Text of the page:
“Music is God’s little reminder that there’s something else besides us in this universe—a harmonic connection between all living beings, everywhere,” said the late Robin Williams. It seems music can connect people and bring them together in ways where simple conversations cannot.
The University of West Georgia campus is host to many musical experiences for all students. One in particular is the Alabama Symphony. Andrew Miller will be performing in the Humanities building on Oct.7 at 8:15 p.m. Along with Susan Hoskins, the duo will present selections from Schumann, Bizet, Wilhelm, Penderecki and Lebedev. The event will take place in the Cashen Recital Hall room 101.
At a young age, Miller found a love for music and continued to perfect his art through education. He continues to share his passion through teaching and looks forward to performing at UWG. Miller first picked up the tuba in the 4th grade by the influence of his band director.
“My band director said I was a natural and that I had the personality that could handle all the good-natured ribbing tuba players receive,” he said. “I just thought it looked cool and massive.”
Miller grew up with many musical influences as a child. Miller recalled sneaking up to his brother’s room and listening to KISS, Van Halen and Aerosmith records.
“My older brother was always playing classic rock. I couldn’t get enough.”
In elementary school, his band director introduced him to artists such as Glenn Miller, Sousa Marches, Spike Jones and tuba recordings.
“His passion for music was contagious, and I honestly believe that’s the true sign of a great music teacher.” said Miller
While working on his bachelor’s degree in musical education at DePaul University in Chicago, Miller got the opportunity to train under one of his musical idols, Gene Pokorny of the Chicago Symphony Orchestra. For his master’s in performance, which he also received from DePaul, Miller trained under another of his idols, Floyd Cooley of the San Francisco Symphony Orchestra.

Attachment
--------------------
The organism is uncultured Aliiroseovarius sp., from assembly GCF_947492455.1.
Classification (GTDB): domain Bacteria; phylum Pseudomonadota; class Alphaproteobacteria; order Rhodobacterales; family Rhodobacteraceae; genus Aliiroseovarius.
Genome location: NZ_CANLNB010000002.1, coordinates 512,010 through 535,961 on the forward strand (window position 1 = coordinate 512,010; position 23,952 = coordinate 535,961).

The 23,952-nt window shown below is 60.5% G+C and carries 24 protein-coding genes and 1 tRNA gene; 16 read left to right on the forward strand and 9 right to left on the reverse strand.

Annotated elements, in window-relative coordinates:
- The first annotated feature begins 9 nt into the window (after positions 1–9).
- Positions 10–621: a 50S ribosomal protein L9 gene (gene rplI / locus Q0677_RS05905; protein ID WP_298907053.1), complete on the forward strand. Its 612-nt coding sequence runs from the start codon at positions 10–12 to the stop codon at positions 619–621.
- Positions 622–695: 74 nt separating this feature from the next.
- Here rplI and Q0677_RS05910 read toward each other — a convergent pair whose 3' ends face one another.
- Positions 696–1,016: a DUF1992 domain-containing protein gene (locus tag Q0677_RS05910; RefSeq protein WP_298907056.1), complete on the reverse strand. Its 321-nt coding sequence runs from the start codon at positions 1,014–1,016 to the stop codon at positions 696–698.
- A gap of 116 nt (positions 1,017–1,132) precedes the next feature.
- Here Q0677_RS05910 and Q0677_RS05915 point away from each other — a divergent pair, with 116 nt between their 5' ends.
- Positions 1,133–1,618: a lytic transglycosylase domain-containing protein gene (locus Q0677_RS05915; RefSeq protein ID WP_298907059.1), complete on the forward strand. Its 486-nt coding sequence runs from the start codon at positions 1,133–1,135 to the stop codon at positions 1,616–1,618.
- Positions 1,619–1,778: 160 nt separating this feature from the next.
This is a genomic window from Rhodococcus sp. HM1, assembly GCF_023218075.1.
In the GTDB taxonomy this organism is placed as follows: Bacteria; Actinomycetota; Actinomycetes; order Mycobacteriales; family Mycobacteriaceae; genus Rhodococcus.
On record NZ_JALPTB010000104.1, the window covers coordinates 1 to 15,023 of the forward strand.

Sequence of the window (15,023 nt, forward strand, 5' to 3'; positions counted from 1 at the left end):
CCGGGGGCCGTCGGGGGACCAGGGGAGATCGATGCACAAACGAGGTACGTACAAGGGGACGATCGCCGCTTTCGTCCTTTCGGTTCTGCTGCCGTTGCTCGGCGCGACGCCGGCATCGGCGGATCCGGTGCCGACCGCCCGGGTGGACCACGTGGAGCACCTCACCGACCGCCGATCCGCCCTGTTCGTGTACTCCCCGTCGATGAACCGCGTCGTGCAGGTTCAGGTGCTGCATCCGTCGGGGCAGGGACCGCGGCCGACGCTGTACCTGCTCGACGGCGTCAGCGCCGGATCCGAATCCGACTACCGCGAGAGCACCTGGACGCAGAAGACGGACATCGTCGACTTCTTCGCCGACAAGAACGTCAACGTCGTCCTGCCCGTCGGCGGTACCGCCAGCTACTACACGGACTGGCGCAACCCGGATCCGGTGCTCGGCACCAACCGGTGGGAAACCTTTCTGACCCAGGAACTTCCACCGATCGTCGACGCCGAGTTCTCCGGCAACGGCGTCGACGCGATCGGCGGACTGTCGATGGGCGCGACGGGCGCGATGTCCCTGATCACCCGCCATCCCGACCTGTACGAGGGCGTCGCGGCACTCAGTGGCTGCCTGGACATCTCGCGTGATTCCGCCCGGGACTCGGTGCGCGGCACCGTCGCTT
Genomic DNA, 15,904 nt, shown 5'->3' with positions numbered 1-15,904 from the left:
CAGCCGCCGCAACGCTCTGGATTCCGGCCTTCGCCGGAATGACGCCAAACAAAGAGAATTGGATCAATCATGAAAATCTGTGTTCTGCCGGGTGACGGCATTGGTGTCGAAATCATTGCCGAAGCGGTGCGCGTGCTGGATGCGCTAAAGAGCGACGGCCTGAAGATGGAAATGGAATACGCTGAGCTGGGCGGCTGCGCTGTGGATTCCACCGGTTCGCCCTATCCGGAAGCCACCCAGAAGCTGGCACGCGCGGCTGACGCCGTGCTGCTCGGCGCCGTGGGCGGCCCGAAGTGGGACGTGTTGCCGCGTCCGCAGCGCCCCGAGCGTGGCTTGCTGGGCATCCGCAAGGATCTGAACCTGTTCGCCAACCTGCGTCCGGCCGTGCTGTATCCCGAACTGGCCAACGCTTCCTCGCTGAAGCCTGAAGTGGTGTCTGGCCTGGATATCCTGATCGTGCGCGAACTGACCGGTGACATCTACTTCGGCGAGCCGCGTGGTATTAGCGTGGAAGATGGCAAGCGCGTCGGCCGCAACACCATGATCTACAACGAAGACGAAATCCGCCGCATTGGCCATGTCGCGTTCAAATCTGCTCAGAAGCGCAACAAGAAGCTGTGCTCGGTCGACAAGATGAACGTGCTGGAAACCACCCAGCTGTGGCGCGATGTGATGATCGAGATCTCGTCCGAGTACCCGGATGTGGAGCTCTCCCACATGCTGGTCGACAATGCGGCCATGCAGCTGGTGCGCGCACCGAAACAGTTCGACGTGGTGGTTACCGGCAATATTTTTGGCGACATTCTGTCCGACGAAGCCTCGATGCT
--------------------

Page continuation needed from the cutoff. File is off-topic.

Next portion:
After obtaining his master’s Miller won an audition with the Paramount Brass Quintet out of Boston. They performed concerts throughout the United States as well as two tours in Japan.
While in Boston, he was offered a scholarship to work on a doctorate degree at Boston University. After one year he won a full-time job at Western Michigan University where he stayed for three years before joining the Alabama Symphony.
When describing the life of a musician Miller said, “We are the storytellers of sound. In addition, I’ve always told audiences that live music will never be performed the same way twice. That’s what makes live music so interesting and exciting: the unpredictability of the performer.”
Dr. Cale Self, assistant professor of music, met Miller during the spring of 2012 while teaching at a symphonic camp. Self enjoys being an audience member when guest artists perform on campus.
“So much of the time, I’m the one on that stage, playing one of my instruments or conducting one of our ensembles,” he said. “It’s wonderful to be able to get to be just a listener, to hear a great artist perform and be inspired by it.”
Self finds events like this important for the growth of all music and non-music students, including the general public.
“Every human being relates to music in a way that simply cannot be expressed with the words that we use in everyday conversations,” he said. “Music is represented all over our campus at our most important events. Whether it be sporting contests, commencement ceremonies, awards galas or scholarship events, music is that one connection that all of us, no matter our backgrounds, our beliefs or our specialties, can all relate to and unite under.”